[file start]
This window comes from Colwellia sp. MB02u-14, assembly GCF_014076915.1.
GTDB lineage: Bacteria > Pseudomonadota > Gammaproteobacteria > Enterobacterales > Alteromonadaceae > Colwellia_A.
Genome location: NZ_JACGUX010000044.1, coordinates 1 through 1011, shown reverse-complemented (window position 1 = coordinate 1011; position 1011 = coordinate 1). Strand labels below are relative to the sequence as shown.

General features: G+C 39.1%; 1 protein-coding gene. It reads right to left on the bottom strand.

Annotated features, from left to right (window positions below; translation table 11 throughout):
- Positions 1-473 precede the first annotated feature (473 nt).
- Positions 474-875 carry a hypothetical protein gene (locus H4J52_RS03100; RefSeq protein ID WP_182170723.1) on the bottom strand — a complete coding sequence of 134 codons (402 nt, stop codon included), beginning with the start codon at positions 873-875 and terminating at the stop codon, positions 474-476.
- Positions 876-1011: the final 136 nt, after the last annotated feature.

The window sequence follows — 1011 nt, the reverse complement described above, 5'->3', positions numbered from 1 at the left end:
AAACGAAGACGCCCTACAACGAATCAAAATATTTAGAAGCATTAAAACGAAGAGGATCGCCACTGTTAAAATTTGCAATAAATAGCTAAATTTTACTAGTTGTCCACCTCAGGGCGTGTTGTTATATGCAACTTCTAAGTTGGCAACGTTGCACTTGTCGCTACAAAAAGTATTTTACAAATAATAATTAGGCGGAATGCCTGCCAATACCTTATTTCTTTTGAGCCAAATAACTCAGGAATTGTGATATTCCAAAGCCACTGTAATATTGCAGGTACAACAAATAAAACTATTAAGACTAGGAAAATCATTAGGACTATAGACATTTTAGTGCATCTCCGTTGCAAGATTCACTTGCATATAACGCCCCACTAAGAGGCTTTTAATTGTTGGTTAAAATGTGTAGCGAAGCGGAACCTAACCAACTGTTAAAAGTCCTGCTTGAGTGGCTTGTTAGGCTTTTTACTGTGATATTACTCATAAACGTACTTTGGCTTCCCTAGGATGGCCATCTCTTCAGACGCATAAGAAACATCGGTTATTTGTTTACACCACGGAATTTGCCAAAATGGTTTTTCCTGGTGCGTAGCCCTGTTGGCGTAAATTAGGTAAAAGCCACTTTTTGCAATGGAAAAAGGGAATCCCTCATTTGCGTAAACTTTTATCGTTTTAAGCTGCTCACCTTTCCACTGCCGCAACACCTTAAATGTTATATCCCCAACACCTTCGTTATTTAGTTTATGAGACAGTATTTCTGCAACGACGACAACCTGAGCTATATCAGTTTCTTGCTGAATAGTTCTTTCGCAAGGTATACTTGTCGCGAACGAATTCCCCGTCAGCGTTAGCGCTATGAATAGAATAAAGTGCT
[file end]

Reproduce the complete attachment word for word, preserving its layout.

This window comes from Colwellia sp. MB02u-14, assembly GCF_014076915.1.
GTDB lineage: Bacteria > Pseudomonadota > Gammaproteobacteria > Enterobacterales > Alteromonadaceae > Colwellia_A.
Genome location: NZ_JACGUX010000044.1, coordinates 1 through 1011, shown reverse-complemented (window position 1 = coordinate 1011; position 1011 = coordinate 1). Strand labels below are relative to the sequence as shown.

General features: G+C 39.1%; 1 protein-coding gene. It reads right to left on the bottom strand.

Annotated features, from left to right (window positions below; translation table 11 throughout):
- Positions 1-473 precede the first annotated feature (473 nt).
- Positions 474-875 carry a hypothetical protein gene (locus H4J52_RS03100; RefSeq protein ID WP_182170723.1) on the bottom strand — a complete coding sequence of 134 codons (402 nt, stop codon included), beginning with the start codon at positions 873-875 and terminating at the stop codon, positions 474-476.
- Positions 876-1011: the final 136 nt, after the last annotated feature.

The window sequence follows — 1011 nt, the reverse complement described above, 5'->3', positions numbered from 1 at the left end:
AAACGAAGACGCCCTACAACGAATCAAAATATTTAGAAGCATTAAAACGAAGAGGATCGCCACTGTTAAAATTTGCAATAAATAGCTAAATTTTACTAGTTGTCCACCTCAGGGCGTGTTGTTATATGCAACTTCTAAGTTGGCAACGTTGCACTTGTCGCTACAAAAAGTATTTTACAAATAATAATTAGGCGGAATGCCTGCCAATACCTTATTTCTTTTGAGCCAAATAACTCAGGAATTGTGATATTCCAAAGCCACTGTAATATTGCAGGTACAACAAATAAAACTATTAAGACTAGGAAAATCATTAGGACTATAGACATTTTAGTGCATCTCCGTTGCAAGATTCACTTGCATATAACGCCCCACTAAGAGGCTTTTAATTGTTGGTTAAAATGTGTAGCGAAGCGGAACCTAACCAACTGTTAAAAGTCCTGCTTGAGTGGCTTGTTAGGCTTTTTACTGTGATATTACTCATAAACGTACTTTGGCTTCCCTAGGATGGCCATCTCTTCAGACGCATAAGAAACATCGGTTATTTGTTTACACCACGGAATTTGCCAAAATGGTTTTTCCTGGTGCGTAGCCCTGTTGGCGTAAATTAGGTAAAAGCCACTTTTTGCAATGGAAAAAGGGAATCCCTCATTTGCGTAAACTTTTATCGTTTTAAGCTGCTCACCTTTCCACTGCCGCAACACCTTAAATGTTATATCCCCAACACCTTCGTTATTTAGTTTATGAGACAGTATTTCTGCAACGACGACAACCTGAGCTATATCAGTTTCTTGCTGAATAGTTCTTTCGCAAGGTATACTTGTCGCGAACGAATTCCCCGTCAGCGTTAGCGCTATGAATAGAATAAAGTGCT